Glasgow & West Scotland

Aye Write! festival to pay tribute to Iain Banks

Iain Banks Image copyright AFP
Image caption The festival will feature a series of poems written by Iain Banks, who died last year

Organisers of the Aye Write! festival have announced this year's event will open with a tribute to Iain Banks.

The Remembering Iain Banks event will feature a series of his unpublished poems, which will be shared with the public for the first time.

Held at Glasgow's Mitchell library, the festival is a celebration of the work of Scotland's top authors.

Banks' last public appearance was at the Mitchell Library during Book Week Scotland in March 2012.

The author, best known for novels including The Wasp Factory, died last June, two months after announcing he had terminal gall bladder cancer.

Scots author Ken Macleod, who knew Banks since childhood, said: "The event will certainly be a fitting tribute to Iain as he had a strong connection with Aye Write. He appeared at the festival several times and always enjoyed it."

He added: "The audience can expect a great night reminiscing about Iain and some reflection on his work. We will also be sharing some extracts from some of his poems with the audience."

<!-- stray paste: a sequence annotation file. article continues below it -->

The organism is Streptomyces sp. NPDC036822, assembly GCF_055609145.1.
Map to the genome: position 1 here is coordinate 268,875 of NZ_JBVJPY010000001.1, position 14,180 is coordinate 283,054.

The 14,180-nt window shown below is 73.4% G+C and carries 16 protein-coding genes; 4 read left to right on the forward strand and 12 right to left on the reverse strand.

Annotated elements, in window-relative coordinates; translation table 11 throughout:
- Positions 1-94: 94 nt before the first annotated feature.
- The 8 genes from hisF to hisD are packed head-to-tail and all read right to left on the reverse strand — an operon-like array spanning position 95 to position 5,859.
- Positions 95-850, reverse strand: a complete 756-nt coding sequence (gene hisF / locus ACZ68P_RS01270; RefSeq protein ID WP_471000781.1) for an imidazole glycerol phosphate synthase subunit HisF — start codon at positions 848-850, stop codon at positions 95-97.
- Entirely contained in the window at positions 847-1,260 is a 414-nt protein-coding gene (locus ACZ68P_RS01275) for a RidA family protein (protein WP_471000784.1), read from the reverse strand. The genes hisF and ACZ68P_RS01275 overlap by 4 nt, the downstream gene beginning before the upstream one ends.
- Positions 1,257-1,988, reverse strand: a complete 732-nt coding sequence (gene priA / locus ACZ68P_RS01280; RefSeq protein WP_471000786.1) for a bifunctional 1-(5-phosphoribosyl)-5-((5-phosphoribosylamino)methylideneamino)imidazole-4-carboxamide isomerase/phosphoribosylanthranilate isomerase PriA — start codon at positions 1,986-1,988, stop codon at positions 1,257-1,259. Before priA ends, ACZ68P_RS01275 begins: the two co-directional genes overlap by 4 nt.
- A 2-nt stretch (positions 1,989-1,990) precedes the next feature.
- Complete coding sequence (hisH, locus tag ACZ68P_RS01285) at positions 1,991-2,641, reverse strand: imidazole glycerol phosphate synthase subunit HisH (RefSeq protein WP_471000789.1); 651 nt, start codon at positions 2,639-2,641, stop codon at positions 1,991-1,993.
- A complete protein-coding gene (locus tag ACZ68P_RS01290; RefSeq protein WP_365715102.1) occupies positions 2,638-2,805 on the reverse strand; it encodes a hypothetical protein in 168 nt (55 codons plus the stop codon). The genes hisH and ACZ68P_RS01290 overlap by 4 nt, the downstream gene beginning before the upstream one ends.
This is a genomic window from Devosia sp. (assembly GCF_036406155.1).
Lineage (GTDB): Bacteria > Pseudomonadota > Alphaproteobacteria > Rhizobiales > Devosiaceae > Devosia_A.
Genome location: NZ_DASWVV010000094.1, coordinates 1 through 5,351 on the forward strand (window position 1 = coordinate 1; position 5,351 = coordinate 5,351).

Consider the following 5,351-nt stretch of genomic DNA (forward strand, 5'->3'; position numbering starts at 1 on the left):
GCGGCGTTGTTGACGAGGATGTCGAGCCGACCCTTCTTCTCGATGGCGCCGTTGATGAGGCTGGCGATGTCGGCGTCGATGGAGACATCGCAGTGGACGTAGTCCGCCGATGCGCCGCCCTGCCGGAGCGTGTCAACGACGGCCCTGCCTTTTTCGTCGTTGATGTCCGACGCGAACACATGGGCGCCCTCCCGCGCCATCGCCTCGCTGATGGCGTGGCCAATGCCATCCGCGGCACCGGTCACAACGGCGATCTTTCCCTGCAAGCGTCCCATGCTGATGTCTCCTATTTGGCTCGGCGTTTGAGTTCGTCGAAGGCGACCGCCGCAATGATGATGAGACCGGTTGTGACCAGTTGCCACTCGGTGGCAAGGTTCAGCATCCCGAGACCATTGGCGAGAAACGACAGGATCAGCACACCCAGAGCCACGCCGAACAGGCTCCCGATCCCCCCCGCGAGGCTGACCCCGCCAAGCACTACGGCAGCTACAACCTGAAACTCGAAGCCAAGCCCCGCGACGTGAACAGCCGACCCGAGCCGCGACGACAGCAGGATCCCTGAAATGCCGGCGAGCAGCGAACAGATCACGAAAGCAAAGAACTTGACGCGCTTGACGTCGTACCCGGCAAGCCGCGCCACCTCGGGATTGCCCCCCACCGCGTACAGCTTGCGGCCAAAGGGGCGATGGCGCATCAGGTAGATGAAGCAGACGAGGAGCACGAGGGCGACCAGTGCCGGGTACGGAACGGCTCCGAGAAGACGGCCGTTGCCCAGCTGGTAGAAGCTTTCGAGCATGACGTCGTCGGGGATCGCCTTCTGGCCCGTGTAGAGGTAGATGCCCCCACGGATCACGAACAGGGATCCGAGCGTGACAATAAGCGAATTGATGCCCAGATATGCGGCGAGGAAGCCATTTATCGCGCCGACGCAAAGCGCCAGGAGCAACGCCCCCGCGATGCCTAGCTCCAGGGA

Scottish literature

The Aye Write! festival has taken place at Glasgow's Mitchell Library since 2005 and will run for nine days.

As well as celebrating the work of prominent Scottish authors, it allows writers to meet some of their fans and give advice to aspiring novelists at a series of talks and debates.

Karen Cunningham, Aye Write! director and head of Glasgow Libraries, said: "Iain Banks was a regular at Aye Write and he was always a massive hit with the public.

"He was incredibly supportive of the work we did trying to trying to introduce Scottish literature and writing to young people as part of the school curriculum."

This year's event is expected to bring more than 150 authors and speakers, including Laidlaw writer William McIlvanney, to the city when it runs from 4-12 April.

More on this story

Related Internet links

The BBC is not responsible for the content of external Internet sites